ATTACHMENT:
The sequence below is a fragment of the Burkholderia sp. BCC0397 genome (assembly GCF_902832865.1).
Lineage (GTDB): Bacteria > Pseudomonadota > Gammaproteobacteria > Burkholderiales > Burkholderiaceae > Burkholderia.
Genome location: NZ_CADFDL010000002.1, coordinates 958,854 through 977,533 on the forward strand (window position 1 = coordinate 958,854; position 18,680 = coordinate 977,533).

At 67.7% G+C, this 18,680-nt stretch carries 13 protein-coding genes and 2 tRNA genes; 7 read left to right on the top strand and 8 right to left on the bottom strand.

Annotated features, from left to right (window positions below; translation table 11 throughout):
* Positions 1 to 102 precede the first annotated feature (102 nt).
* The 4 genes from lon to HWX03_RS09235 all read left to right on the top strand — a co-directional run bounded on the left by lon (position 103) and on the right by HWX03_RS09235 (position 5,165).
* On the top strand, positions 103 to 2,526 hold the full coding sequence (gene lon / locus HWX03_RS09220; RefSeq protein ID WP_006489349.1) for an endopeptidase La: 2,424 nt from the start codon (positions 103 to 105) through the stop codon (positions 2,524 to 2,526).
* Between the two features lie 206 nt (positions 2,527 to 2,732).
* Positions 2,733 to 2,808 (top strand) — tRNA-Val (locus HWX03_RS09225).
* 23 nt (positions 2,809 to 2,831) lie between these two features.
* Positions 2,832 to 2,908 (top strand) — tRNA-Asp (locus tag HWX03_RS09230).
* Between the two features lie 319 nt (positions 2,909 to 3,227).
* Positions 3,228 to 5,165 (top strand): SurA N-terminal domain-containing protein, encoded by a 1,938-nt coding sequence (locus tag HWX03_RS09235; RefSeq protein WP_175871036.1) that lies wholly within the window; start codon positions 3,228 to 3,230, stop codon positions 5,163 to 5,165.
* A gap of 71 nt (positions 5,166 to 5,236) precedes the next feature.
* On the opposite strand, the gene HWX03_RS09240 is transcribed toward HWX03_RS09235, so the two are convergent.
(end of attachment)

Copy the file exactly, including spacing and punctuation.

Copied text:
The sequence below is a fragment of the Burkholderia sp. BCC0397 genome (assembly GCF_902832865.1).
Lineage (GTDB): Bacteria > Pseudomonadota > Gammaproteobacteria > Burkholderiales > Burkholderiaceae > Burkholderia.
Genome location: NZ_CADFDL010000002.1, coordinates 958,854 through 977,533 on the forward strand (window position 1 = coordinate 958,854; position 18,680 = coordinate 977,533).

At 67.7% G+C, this 18,680-nt stretch carries 13 protein-coding genes and 2 tRNA genes; 7 read left to right on the top strand and 8 right to left on the bottom strand.

Annotated features, from left to right (window positions below; translation table 11 throughout):
* Positions 1 to 102 precede the first annotated feature (102 nt).
* The 4 genes from lon to HWX03_RS09235 all read left to right on the top strand — a co-directional run bounded on the left by lon (position 103) and on the right by HWX03_RS09235 (position 5,165).
* On the top strand, positions 103 to 2,526 hold the full coding sequence (gene lon / locus HWX03_RS09220; RefSeq protein ID WP_006489349.1) for an endopeptidase La: 2,424 nt from the start codon (positions 103 to 105) through the stop codon (positions 2,524 to 2,526).
* Between the two features lie 206 nt (positions 2,527 to 2,732).
* Positions 2,733 to 2,808 (top strand) — tRNA-Val (locus HWX03_RS09225).
* 23 nt (positions 2,809 to 2,831) lie between these two features.
* Positions 2,832 to 2,908 (top strand) — tRNA-Asp (locus tag HWX03_RS09230).
* Between the two features lie 319 nt (positions 2,909 to 3,227).
* Positions 3,228 to 5,165 (top strand): SurA N-terminal domain-containing protein, encoded by a 1,938-nt coding sequence (locus tag HWX03_RS09235; RefSeq protein WP_175871036.1) that lies wholly within the window; start codon positions 3,228 to 3,230, stop codon positions 5,163 to 5,165.
* A gap of 71 nt (positions 5,166 to 5,236) precedes the next feature.
* On the opposite strand, the gene HWX03_RS09240 is transcribed toward HWX03_RS09235, so the two are convergent.